Cartoon guide to biodiversity loss LXII

2 09 2020

The fifth set of biodiversity cartoons for 2020. See full stock of previous ‘Cartoon guide to biodiversity loss’ compendia here.


Read the rest of this entry »





How much is that iguana in the window?

25 08 2020

In our latest study, we examine the downstream effects of publicising an elevated species description for a reptile that is highly prized in the international commercial wildlife trade.

We describe how iguanas from an insular population of the common green iguana (Iguana iguana) entered commercial trade shortly after an announcement was made indicating that the population would be described as a new species.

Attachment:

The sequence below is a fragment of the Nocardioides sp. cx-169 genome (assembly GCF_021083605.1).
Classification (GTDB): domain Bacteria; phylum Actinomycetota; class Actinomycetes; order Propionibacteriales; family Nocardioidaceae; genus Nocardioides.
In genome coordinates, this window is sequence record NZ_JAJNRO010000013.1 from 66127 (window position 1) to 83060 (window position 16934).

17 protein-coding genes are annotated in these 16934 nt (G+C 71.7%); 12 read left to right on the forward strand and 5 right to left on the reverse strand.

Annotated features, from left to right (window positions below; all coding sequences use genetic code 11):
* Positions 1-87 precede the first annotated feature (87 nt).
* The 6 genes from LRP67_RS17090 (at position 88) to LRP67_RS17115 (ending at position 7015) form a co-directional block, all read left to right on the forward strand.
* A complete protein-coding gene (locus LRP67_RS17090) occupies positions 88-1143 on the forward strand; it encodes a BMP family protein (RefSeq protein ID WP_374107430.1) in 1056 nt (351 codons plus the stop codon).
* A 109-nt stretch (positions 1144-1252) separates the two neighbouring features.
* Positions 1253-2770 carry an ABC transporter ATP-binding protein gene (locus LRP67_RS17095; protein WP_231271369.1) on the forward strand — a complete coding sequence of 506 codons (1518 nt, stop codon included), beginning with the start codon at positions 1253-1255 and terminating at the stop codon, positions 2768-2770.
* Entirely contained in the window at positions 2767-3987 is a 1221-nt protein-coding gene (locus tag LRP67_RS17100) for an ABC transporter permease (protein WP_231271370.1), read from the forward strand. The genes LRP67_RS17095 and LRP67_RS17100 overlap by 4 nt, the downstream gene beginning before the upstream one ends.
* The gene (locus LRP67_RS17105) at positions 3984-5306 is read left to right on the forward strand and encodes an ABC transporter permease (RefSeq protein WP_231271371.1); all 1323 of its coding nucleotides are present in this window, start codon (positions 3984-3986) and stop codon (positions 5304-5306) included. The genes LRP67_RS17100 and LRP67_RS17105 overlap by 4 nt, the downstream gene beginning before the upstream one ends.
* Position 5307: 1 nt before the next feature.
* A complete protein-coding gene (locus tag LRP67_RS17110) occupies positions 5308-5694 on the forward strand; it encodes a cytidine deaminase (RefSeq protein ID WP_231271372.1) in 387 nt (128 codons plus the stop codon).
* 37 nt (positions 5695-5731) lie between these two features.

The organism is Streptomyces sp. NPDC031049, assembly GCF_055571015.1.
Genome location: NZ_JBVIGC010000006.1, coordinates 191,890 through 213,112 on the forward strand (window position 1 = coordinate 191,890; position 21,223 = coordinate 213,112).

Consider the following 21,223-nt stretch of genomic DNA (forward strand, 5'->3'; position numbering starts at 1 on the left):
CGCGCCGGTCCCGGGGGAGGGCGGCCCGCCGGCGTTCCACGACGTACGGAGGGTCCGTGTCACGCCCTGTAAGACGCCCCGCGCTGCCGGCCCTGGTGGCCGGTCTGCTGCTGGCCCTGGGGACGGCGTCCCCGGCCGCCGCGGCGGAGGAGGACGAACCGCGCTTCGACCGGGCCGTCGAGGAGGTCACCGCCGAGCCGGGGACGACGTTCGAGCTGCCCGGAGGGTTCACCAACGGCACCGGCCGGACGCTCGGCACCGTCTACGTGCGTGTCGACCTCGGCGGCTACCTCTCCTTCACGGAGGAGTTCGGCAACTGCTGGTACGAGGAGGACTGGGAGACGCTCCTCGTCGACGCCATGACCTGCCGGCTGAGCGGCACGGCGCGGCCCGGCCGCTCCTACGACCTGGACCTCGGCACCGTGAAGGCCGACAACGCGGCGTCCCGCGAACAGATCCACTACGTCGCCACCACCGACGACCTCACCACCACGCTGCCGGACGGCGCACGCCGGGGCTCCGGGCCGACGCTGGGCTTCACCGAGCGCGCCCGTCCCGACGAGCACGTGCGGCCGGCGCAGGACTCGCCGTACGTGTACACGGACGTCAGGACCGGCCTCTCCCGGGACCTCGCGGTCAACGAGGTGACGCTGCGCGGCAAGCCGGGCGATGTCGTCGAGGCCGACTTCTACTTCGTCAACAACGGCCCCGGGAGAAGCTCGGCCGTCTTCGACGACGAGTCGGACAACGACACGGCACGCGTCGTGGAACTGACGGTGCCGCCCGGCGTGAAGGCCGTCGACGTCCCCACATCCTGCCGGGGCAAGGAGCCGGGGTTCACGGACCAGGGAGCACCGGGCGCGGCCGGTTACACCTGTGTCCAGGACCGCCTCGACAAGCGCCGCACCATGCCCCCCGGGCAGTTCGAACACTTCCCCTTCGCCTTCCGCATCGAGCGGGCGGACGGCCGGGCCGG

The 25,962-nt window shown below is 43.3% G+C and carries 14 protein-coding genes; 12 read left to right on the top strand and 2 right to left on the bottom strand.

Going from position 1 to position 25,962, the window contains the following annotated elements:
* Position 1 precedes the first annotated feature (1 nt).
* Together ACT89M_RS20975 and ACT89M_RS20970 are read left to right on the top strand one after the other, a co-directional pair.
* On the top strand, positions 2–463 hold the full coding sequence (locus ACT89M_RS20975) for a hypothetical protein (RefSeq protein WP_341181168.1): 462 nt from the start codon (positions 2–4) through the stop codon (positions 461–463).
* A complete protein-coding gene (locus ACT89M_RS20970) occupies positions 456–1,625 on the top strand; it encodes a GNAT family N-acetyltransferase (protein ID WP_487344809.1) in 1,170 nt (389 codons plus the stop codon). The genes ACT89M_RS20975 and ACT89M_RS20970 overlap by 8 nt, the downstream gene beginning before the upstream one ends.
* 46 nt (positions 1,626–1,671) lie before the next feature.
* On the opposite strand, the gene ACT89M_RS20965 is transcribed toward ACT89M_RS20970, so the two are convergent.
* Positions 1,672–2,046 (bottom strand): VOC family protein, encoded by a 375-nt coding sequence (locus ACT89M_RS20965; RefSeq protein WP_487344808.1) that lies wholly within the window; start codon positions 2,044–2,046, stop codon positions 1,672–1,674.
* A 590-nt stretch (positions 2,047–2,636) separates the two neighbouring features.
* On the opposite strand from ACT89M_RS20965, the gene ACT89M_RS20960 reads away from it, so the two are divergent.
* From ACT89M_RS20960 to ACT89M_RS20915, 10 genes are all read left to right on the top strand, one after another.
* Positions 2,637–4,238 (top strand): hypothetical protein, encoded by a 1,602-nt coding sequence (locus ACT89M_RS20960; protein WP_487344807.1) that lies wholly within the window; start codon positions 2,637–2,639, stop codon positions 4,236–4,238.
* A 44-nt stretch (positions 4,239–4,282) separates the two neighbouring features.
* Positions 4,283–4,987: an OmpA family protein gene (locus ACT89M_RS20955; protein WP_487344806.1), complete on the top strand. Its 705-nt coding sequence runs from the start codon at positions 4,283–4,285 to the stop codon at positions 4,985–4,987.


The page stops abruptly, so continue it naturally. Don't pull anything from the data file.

The international commercial wildlife trade presents a known risk factor for wild populations of threatened species. One organisation in particular regulates the international trade in species — the Convention on International Trade in Endangered Species of Wild Fauna and Flora (CITES).

Although most people probably know about the illegal practices involving iconic elephants and rhinos, reptiles are also targeted and traded. For example, after its discovery and description in 2016, and even though locality data were safeguarded, China’s endemic Mountain spiny crocodile newt (Echinotriton maxiquadratus) quickly entered the trade. This put conservation pressure on this small-range species (1, 2). Therefore, CITES signatory countries placed this species on its Appendix II in 2019, which lists animals and plants in need of protection.